Strathclyde Sirens Netball Captain teams up with NSPCC Scotland to help keep children safe from abuse
14th March 2019
Strathclyde Sirens netball captain Claire Maxwell joined NSPCC Scotland to visit a Glasgow primary school with the charity’s unique Speak Out Stay Safe programme to help keep children safe from abuse.
With the assistance of Strathclyde Sirens star Claire, the service was delivered at St Philomena’s Primary School.
The leading children’s charity began delivering Speak Out Stay Safe assemblies in Scotland in 2012 and since then its staff and team of dedicated volunteers have spoken to tens of thousands of school children the length and breadth of the country.
The programme aims to help children, in an age-appropriate way, to understand abuse in all its forms and recognise the signs that it is happening, learn how to protect themselves from abuse and recognise how to get help – including from the NSPCC’s Childline service.
NSPCC research shows that on average at least two children in every primary school classroom will have suffered some form of abuse or neglect.
As well as specially-trained volunteers and staff, the charity’s mascot Buddy is also on hand during the assemblies to highlight to children the importance of speaking to a trusted adult or Childline about issues including abuse, neglect or bullying.
Interactive discussions and videos used during the assemblies gave the children help and tips on how to discuss and explore what constitutes harmful behaviour.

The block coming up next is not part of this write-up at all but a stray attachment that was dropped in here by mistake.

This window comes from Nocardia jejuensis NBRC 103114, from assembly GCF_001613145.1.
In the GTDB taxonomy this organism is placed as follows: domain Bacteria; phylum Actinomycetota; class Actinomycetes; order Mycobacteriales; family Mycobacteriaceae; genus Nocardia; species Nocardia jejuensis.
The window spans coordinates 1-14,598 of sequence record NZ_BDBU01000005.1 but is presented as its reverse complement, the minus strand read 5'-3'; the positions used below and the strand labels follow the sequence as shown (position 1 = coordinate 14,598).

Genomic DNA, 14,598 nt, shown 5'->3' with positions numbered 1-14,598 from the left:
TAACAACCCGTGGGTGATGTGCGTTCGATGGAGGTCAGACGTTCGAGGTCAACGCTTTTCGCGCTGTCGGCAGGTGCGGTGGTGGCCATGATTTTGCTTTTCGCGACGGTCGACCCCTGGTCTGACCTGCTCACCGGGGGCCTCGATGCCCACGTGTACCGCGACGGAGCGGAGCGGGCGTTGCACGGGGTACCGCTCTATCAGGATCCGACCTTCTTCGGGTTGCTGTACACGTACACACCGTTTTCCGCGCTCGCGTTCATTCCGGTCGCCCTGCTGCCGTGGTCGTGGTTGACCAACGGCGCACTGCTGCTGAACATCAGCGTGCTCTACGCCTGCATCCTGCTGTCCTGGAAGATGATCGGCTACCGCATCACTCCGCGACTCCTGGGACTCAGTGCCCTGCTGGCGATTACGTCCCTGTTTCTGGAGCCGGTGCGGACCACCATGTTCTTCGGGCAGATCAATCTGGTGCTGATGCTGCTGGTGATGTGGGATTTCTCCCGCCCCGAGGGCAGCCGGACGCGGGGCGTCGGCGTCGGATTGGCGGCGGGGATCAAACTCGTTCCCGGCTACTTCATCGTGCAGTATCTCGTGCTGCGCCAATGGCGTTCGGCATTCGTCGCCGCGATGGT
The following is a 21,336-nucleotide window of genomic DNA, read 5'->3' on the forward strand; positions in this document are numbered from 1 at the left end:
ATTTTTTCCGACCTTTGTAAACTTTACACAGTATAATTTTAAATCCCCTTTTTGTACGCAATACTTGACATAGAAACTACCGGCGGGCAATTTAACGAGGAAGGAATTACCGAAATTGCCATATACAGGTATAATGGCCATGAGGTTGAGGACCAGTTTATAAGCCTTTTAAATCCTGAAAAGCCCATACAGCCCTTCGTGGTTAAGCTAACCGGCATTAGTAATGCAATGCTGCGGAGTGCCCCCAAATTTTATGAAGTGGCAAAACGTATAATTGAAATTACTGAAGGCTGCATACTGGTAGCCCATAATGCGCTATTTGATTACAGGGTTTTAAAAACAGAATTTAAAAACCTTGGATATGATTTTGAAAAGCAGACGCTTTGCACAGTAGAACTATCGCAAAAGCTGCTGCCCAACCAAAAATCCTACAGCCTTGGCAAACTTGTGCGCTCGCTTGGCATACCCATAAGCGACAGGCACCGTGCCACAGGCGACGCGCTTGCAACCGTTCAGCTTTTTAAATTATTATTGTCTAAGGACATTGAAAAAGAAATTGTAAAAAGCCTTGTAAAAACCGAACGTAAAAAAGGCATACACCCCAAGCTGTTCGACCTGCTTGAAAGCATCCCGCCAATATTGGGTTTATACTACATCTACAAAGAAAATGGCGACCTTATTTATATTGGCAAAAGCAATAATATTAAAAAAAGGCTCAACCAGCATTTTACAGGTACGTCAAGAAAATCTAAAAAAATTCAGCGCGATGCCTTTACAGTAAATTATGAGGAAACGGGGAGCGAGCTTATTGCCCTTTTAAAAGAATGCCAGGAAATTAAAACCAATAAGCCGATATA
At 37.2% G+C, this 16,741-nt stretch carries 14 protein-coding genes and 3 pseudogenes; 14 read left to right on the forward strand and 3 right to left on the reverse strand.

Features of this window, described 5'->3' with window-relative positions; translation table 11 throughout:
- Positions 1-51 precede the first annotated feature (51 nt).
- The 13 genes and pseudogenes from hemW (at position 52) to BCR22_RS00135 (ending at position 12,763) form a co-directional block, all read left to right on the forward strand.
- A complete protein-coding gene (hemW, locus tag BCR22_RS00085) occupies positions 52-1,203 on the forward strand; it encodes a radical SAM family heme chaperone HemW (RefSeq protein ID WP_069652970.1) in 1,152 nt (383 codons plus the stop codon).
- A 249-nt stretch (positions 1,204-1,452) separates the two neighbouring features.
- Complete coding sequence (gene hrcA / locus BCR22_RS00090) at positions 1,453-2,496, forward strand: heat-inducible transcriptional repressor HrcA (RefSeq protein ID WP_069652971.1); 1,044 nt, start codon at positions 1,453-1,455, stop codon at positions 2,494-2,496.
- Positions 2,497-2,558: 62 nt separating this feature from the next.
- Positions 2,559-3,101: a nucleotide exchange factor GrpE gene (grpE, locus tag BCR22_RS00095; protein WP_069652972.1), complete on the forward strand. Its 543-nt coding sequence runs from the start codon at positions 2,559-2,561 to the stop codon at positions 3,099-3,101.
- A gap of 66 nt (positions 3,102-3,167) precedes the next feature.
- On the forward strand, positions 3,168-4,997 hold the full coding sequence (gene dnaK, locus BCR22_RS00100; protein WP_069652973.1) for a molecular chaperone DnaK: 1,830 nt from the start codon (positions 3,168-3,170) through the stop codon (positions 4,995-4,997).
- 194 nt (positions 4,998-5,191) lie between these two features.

NSPCC Scotland has been working in partnership with the Strathclyde Sirens, the nation’s biggest semi-professional women’s sports team, since 2017 with the shared aim of promoting child safety and the Strathclyde Sirens’ players have joined the NSPCC on a number of school visits like today’s.
After the assembly, the pupils enjoyed a coaching session with Claire.
The Strathclyde Sirens star said: “In my role as the Strathclyde Sirens captain I endeavour to positively impact the lives of young children in Scotland.
“The NSPCC’s Speak Out Stay Safe campaign is a fantastic initiative and provides young children with integral advice and support in relation to recognising abuse.
“It was exciting to work with the children at St Philomena’s and inspire them to be courageous in every aspect of life.
“We are very proud of our partnership with NSPCC Scotland and aim to make a positive difference in young people’s lives.”
NSPCC Scotland Schools Area Co-ordinator Richard Caswell added: “The NSPCC’s Speak Out Stay Safe programme visits over 900 primary schools every year across Scotland, speaking with almost 150,000 children.
“We help young people develop an understanding of abuse in all its forms and of how to get help by empowering them to speak out.
“It was fantastic to work in partnership with St Philomena’s to deliver these vital messages to their pupils.
“It was great to have Claire Maxwell from the Strathclyde Sirens joining us today. The Strathclyde Sirens are wonderful ambassadors for empowerment and are committed to sharing the important messages of speaking out and staying safe in sport and in life.”
Linda Bertolacci, depute head teacher at St Philomena’s, said: “We work closely with many partner agencies to provide positive experiences and good role models for our children.
“We have worked with NSPCC Scotland over many years and were delighted to welcome them back today to work with in the school. Keeping children safe is our top priority and the responsibility of all.
“Having Claire Maxell from the Strathclyde Sirens was an honour and a privilege. Our children are especially motivated by successful sports men and women. Our school motto is, ‘From Little Things Come Great!’
Simple words of encouragement can be instrumental in changing the lives of children.”